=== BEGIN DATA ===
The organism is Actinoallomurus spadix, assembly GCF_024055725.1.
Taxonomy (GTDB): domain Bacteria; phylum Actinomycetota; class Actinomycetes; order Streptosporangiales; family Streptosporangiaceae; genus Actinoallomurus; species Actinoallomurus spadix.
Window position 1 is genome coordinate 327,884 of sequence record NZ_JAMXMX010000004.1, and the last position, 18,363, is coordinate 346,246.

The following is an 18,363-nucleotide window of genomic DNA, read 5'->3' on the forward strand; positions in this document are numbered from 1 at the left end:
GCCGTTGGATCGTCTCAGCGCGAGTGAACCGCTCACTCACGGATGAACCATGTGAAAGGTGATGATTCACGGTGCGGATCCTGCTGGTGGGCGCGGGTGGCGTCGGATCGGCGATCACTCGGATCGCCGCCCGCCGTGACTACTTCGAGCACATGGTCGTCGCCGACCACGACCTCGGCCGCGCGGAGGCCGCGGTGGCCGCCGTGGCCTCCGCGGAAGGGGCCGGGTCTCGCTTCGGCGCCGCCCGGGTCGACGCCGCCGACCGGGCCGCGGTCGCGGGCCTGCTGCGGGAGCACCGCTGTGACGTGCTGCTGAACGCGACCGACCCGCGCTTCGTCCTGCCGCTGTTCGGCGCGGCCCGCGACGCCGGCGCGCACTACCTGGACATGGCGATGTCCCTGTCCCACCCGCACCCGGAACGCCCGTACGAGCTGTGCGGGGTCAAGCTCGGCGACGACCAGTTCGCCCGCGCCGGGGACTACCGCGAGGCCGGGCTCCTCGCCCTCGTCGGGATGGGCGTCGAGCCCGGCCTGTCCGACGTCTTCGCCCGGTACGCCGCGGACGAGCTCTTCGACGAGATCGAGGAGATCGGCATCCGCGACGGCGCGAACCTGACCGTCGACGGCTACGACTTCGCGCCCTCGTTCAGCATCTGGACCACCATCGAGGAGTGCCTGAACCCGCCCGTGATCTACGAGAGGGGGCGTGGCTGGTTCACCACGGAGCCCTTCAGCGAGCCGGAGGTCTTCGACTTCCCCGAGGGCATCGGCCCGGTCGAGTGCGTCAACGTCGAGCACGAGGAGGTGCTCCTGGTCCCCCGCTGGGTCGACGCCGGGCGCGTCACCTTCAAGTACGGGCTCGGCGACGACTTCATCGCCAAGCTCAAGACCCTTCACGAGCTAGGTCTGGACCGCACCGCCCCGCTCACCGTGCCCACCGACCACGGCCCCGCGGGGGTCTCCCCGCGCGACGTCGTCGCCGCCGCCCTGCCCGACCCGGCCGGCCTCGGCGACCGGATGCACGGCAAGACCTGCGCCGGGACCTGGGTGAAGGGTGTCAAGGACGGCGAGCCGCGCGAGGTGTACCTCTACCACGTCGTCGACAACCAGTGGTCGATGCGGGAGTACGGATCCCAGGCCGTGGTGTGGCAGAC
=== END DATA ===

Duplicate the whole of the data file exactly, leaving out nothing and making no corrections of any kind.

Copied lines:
The organism is Actinoallomurus spadix, assembly GCF_024055725.1.
Taxonomy (GTDB): domain Bacteria; phylum Actinomycetota; class Actinomycetes; order Streptosporangiales; family Streptosporangiaceae; genus Actinoallomurus; species Actinoallomurus spadix.
Window position 1 is genome coordinate 327,884 of sequence record NZ_JAMXMX010000004.1, and the last position, 18,363, is coordinate 346,246.

The following is an 18,363-nucleotide window of genomic DNA, read 5'->3' on the forward strand; positions in this document are numbered from 1 at the left end:
GCCGTTGGATCGTCTCAGCGCGAGTGAACCGCTCACTCACGGATGAACCATGTGAAAGGTGATGATTCACGGTGCGGATCCTGCTGGTGGGCGCGGGTGGCGTCGGATCGGCGATCACTCGGATCGCCGCCCGCCGTGACTACTTCGAGCACATGGTCGTCGCCGACCACGACCTCGGCCGCGCGGAGGCCGCGGTGGCCGCCGTGGCCTCCGCGGAAGGGGCCGGGTCTCGCTTCGGCGCCGCCCGGGTCGACGCCGCCGACCGGGCCGCGGTCGCGGGCCTGCTGCGGGAGCACCGCTGTGACGTGCTGCTGAACGCGACCGACCCGCGCTTCGTCCTGCCGCTGTTCGGCGCGGCCCGCGACGCCGGCGCGCACTACCTGGACATGGCGATGTCCCTGTCCCACCCGCACCCGGAACGCCCGTACGAGCTGTGCGGGGTCAAGCTCGGCGACGACCAGTTCGCCCGCGCCGGGGACTACCGCGAGGCCGGGCTCCTCGCCCTCGTCGGGATGGGCGTCGAGCCCGGCCTGTCCGACGTCTTCGCCCGGTACGCCGCGGACGAGCTCTTCGACGAGATCGAGGAGATCGGCATCCGCGACGGCGCGAACCTGACCGTCGACGGCTACGACTTCGCGCCCTCGTTCAGCATCTGGACCACCATCGAGGAGTGCCTGAACCCGCCCGTGATCTACGAGAGGGGGCGTGGCTGGTTCACCACGGAGCCCTTCAGCGAGCCGGAGGTCTTCGACTTCCCCGAGGGCATCGGCCCGGTCGAGTGCGTCAACGTCGAGCACGAGGAGGTGCTCCTGGTCCCCCGCTGGGTCGACGCCGGGCGCGTCACCTTCAAGTACGGGCTCGGCGACGACTTCATCGCCAAGCTCAAGACCCTTCACGAGCTAGGTCTGGACCGCACCGCCCCGCTCACCGTGCCCACCGACCACGGCCCCGCGGGGGTCTCCCCGCGCGACGTCGTCGCCGCCGCCCTGCCCGACCCGGCCGGCCTCGGCGACCGGATGCACGGCAAGACCTGCGCCGGGACCTGGGTGAAGGGTGTCAAGGACGGCGAGCCGCGCGAGGTGTACCTCTACCACGTCGTCGACAACCAGTGGTCGATGCGGGAGTACGGATCCCAGGCCGTGGTGTGGCAGAC